The provisions of the Act that were challenged dealt with transfer and reassignment of employees (ss. 4 and 5), contracting out (s. 6), job security programs (ss. 7 and 8), and layoff and bumping rights (s. 9). The majority found that all of the provisions at issue except those dealing with job security programs and certain provisions dealing with contracting out interfered with existing collective agreement rights and/or future collective bargaining. The Court found that the provisions of the Act dealing with transfers and reassignments made “relatively minor modifications” to existing collective agreement provisions, leaving significant protections in place, and therefore did not amount to substantial interference with the unions’ ability to engage in collective bargaining. In contrast, one of the provisions in the Act dealing with contracting out , as well as the provisions dealing with layoff and bumping rights, interfered with matters “central to the freedom of association”. The majority put the matter this way:

Restrictions in collective agreements limiting the employer’s discretion to lay off employees affect the employees’ capacity to retain secure employment, one of the most essential protections provided to workers by their union. Similarly, limits in collective agreements on the management rights of employers to contract out allow workers to gain employment security. Finally, bumping rights are an integral part of the seniority system usually established under collective agreements, which is a protection of significant importance to the union…. Viewing the Act’s interference with these essential rights in the context of the case as a whole, we conclude that its interference with collective bargaining over matters pertaining to contracting out, layoff conditions and bumping constitutes substantial interference with the s. 2(d) right of freedom of association.

The majority also concluded that the process the B.C. Government had followed in enacting the Act – and specifically the provisions found to violate s. 2(d) – did not preserve the process of good faith negotiation and consultation with unions. The Act included provisions relieving health sector employers of their collective agreement obligations to engage in consultation with or provide notice to unions prior to contracting out or laying off or bumping employees. While the majority recognized that “the government was facing a situation of exigency” and “was determined to come to grips with the spiralling cost of health care in British Columbia”, it had adopted measures which constituted “a virtual denial of the s. 2(d) right to a process of good faith bargaining and consultation”.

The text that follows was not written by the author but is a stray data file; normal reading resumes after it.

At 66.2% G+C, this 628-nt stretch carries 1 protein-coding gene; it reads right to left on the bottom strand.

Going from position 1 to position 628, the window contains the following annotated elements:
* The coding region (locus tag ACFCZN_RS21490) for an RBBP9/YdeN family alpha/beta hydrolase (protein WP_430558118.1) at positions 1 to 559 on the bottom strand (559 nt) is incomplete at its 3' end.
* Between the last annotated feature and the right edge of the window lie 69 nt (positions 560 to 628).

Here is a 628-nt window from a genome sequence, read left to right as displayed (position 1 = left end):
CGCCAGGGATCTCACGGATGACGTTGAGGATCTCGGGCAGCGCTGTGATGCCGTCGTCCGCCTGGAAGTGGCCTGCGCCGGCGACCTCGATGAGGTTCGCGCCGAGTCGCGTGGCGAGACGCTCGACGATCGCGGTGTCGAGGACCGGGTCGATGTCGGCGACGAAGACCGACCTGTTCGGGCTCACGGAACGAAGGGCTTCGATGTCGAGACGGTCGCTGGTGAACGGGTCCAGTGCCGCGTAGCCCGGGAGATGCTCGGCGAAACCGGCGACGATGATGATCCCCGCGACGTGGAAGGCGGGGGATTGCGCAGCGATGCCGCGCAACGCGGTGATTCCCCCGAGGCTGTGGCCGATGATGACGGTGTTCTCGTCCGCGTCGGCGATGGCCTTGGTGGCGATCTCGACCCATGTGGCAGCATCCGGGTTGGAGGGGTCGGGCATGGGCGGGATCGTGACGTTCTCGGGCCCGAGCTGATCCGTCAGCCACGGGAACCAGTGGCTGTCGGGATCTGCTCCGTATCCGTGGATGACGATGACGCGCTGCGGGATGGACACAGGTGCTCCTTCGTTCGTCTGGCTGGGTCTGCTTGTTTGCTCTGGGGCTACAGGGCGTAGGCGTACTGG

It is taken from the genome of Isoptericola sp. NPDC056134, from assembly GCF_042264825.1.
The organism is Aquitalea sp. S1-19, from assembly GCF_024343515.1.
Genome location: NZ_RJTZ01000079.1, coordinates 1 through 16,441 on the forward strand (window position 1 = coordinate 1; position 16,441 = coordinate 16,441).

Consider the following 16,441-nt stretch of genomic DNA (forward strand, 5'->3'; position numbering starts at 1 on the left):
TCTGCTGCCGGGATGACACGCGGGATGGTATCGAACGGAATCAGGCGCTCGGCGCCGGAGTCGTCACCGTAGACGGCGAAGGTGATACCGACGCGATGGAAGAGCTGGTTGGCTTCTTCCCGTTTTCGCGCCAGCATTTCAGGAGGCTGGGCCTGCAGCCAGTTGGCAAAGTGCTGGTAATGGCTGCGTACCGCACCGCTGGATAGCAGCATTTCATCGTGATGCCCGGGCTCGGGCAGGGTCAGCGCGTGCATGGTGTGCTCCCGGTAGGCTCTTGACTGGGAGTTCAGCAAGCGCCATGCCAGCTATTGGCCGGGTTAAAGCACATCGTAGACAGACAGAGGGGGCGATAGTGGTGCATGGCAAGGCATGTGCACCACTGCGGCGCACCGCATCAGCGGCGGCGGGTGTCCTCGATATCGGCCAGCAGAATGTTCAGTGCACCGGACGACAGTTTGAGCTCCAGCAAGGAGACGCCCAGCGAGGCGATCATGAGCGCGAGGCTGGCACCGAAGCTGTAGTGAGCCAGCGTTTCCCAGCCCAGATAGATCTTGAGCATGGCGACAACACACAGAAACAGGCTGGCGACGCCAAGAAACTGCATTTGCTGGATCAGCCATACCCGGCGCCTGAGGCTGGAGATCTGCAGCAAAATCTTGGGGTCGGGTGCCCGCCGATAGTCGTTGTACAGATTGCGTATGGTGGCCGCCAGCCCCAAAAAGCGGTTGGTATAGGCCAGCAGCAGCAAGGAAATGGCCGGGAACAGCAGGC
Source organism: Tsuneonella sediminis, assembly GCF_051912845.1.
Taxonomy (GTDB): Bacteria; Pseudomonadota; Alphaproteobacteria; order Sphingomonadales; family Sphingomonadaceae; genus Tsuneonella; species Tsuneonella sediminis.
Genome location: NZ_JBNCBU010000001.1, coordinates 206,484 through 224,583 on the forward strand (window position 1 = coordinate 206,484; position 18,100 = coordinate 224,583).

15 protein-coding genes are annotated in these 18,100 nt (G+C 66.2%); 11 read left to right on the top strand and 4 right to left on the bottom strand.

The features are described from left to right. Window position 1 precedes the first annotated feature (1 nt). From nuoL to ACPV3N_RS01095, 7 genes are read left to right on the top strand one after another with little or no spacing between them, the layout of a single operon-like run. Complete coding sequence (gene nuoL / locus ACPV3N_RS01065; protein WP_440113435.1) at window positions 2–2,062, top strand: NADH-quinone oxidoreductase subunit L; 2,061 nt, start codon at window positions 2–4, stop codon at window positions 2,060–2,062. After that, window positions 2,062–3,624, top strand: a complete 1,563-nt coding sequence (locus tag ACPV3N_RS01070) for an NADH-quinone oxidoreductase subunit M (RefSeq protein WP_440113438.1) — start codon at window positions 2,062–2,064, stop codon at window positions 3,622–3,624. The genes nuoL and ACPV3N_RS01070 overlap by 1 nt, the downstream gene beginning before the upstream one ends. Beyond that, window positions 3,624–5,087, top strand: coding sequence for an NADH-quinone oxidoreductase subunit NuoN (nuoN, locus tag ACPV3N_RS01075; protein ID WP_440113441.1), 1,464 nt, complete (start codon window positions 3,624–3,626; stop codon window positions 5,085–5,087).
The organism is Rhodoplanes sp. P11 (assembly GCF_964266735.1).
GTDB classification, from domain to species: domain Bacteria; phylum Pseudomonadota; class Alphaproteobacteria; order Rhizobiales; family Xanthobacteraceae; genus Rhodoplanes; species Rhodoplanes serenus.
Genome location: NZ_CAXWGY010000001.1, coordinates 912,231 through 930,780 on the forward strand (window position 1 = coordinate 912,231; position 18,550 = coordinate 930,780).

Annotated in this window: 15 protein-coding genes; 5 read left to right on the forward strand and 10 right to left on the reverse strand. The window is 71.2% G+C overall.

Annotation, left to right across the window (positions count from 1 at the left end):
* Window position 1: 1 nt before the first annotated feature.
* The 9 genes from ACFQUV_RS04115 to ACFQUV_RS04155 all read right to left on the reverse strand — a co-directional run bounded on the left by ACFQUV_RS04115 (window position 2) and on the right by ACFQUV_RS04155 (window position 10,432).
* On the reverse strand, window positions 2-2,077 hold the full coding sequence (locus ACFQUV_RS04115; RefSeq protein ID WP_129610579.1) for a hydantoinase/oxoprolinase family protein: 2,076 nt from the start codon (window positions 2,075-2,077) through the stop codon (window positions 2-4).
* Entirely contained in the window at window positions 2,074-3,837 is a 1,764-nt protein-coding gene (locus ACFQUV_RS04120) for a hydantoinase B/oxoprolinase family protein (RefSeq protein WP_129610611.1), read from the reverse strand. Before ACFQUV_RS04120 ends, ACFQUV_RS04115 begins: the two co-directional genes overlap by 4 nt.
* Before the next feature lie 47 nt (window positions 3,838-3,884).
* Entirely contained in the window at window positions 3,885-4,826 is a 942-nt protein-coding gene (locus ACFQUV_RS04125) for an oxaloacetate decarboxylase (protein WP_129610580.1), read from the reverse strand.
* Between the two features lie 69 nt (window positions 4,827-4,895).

As a result of these findings, the majority held that certain provisions of the Act dealing with contracting out and the layoff and bumping provisions of the Act infringed s. 2(d) of the Charter. The majority then considered whether these provisions could be justified under s. 1 of the Charter on the basis that they constituted “reasonable limits prescribed by law [that] can be demonstrably justified in a free and democratic society”. The majority accepted that the B.C. Government’s objectives were pressing and substantial, and that the means chosen by the government were rationally connected to its objectives. However, the majority held that the measures chosen by the Government did not minimally impair the Charter rights in question. In this regard, the Court noted that there was evidence on the record that health sector employers had presented the Government with a range of options concerning measures to address the health care crisis. However, the Government had not presented any evidence as to why it had chosen to proceed in the manner it did, nor had it presented any evidence concerning why it had not consulted with unions about this range of options before introducing the Act. Although the majority expressly stated that “[l]egislators are not bound to consult with affected parties before passing legislation”, the lack of meaningful consultation with trade unions nevertheless proved fatal to the Government’s s. 1 argument: